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TN: Demanding Permanent Jobs, Part-Time Teachers’ Protest Enters Sixth Day

The teachers say they have been working without fair wages and social security measures since being recruited.
TN: Demanding Permanent Jobs, Part-Time Teachers’ Protest Enters Sixth Day

Chennai: Hundreds of special part-time teachers working in government schools are on a sit-in protest for the sixth day in Chennai. Demanding permanent jobs and fair wages, the teachers are unwilling to relent unless the government gives assurance.

A total of 12,917 teachers of the 16,549 appointed in 2012, have been working for three half days per week, across the state. An order issued on February 1, 2021 to increase the working days to three full days per week is also being withdrawn for reasons unknown.

Hundreds of these teachers are staying put in the Directorate of Public Instruction (DPI) campus to claim their rights. The government and officials from the department of education have turned a blind eye on the protest led by the Tamil Nadu Part Time Special Teachers Association (TNPSTA).


The TNPSTA began their protest on February 4, determined to find a solution for their long-pending demands. These special teachers were recruited to train students in music, drawing, physical education and arts.

The teachers say they have been working without fair wages and social security measures since being recruited. No benefits were paid to those who retired from service and several others who died while in service. 


Naveen, state secretary of TNPSTA, told NewsClick, “Our primary demand is permanent jobs. A couple of officials met us to hold talks, which were unfruitful on the first two days of the protests. Since then the government has shown no interest in listening to our demands. We are not ready to end our protest until the government assures us on solutions to our issues”.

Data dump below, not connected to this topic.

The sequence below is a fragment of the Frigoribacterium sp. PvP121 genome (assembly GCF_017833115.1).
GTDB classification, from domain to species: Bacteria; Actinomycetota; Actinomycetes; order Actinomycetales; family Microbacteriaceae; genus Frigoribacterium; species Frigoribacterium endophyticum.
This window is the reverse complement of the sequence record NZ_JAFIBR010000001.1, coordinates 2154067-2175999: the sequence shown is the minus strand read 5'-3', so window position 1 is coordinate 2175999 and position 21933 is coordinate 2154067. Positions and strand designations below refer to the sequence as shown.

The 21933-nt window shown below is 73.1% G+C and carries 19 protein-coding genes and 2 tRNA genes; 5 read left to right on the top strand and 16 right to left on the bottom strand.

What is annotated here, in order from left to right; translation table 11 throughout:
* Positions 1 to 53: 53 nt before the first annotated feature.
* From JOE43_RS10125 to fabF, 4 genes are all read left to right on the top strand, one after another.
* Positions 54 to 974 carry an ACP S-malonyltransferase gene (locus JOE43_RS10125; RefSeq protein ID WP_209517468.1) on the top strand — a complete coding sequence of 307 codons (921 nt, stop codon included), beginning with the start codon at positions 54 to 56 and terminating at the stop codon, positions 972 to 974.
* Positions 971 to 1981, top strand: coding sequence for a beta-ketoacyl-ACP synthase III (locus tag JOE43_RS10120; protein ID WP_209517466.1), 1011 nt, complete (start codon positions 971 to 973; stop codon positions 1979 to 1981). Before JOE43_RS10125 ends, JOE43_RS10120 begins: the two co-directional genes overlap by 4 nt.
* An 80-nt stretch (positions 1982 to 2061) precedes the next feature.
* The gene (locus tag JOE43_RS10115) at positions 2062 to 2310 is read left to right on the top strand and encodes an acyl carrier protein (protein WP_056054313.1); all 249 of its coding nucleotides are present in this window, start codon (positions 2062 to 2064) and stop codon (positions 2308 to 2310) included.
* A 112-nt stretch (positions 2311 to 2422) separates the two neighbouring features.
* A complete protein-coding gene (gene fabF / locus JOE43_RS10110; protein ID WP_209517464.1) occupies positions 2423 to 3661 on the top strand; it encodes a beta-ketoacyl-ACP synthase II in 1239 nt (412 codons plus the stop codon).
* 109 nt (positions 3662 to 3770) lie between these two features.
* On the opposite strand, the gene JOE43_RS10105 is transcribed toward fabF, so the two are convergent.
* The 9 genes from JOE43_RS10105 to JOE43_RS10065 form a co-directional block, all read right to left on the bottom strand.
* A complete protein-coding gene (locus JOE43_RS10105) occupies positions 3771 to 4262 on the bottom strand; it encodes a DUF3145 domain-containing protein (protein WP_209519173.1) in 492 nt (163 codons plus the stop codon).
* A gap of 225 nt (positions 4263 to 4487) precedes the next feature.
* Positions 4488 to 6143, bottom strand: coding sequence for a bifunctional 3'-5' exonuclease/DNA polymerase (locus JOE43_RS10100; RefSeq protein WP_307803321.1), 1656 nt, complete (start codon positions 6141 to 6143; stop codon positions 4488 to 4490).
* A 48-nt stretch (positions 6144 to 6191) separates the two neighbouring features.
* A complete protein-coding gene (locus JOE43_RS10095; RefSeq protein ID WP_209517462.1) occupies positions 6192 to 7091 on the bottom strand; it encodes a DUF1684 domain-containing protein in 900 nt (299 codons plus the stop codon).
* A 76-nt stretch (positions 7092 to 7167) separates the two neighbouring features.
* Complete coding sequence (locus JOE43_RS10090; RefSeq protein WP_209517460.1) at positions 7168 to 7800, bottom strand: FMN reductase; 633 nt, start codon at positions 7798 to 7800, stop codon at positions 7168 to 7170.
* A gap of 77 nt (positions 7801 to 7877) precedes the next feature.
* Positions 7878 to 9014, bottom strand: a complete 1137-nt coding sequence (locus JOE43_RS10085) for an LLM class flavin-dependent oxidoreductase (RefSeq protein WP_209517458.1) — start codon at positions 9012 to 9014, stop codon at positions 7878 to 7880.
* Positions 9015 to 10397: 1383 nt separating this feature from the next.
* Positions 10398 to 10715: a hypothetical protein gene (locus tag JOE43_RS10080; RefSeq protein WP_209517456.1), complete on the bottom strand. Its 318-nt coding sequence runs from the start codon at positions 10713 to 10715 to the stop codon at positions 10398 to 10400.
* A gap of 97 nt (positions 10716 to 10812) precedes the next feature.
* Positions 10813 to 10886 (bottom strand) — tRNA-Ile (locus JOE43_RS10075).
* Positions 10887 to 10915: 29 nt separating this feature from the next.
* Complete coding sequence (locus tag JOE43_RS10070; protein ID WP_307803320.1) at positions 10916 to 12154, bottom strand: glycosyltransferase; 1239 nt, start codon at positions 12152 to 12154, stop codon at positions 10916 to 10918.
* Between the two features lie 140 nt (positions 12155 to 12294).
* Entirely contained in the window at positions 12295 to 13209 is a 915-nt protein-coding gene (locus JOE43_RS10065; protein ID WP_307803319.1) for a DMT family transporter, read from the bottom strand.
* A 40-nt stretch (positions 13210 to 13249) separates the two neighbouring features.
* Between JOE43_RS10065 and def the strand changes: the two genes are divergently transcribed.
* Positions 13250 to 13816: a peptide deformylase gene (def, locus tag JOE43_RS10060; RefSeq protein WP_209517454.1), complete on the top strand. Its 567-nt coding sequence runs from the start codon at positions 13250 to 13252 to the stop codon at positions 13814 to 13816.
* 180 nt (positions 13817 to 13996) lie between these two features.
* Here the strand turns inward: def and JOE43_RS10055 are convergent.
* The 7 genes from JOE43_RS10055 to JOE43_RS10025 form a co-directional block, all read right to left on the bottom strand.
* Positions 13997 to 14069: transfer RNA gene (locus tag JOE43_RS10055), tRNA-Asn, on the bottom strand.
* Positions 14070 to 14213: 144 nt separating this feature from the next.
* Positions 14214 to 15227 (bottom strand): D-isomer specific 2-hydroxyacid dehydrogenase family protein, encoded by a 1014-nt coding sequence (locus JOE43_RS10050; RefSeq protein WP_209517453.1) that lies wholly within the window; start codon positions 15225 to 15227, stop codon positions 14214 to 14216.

The three half day per week schedule has restricted these teachers from taking up any other jobs resulting in many leaving the jobs in search of better paid jobs.

Many other teachers unions have opposed such appointments on consolidated wages, emphasising the dangers of such practices being extended to other teaching positions as well.


After being paid Rs 5,000 in 2012 and an increment of Rs 2,000 and Rs 700 in 2014 and 2017, respectively, the teachers will now draw Rs 10,000 per month. The order was issued on February 1, after the organisation announced their indefinite protest. 

The same order increased the number of working days to three full days per week, but has been withdrawn immediately. 

“We are not sure why the number of days was revised. We have been demanding permanent jobs and the paltry increase in wages are aimed at diluting our protest”, said Naveen. 

The organisation also pointed out that various trade unions have been demanding a minimum wage of Rs 18,000, which is why such low wages paid to qualified teachers were condemnable.

In a statement, the association said: “A minimum of Rs 18,000 wage must be fixed and work should be provided for all days in the academic year. The service of the teachers must be accounted for from the date of appointment”.


The lack of social security measures continue to put the teachers under severe stress. The teachers said they were not entitled to pension, gratuity, insurance or maternity leave. More than 60% of these teachers are women. 

“The government should incorporate social welfare measures, including provident fund, insurance and maternity leave. The teachers must be provided a gratuity of Rs 1 lakh on retirement or death while in service, till they are made permanent”, the statement added.

The contractualisation of works, even in the education department, has had a detrimental effect, with a huge drop in enrolment in government schools in recent years, as the number of vacancies are on the rise.

The recent announcement of increase in retirement age of government servants, including teachers, was also criticised by associations and youth organisations. 

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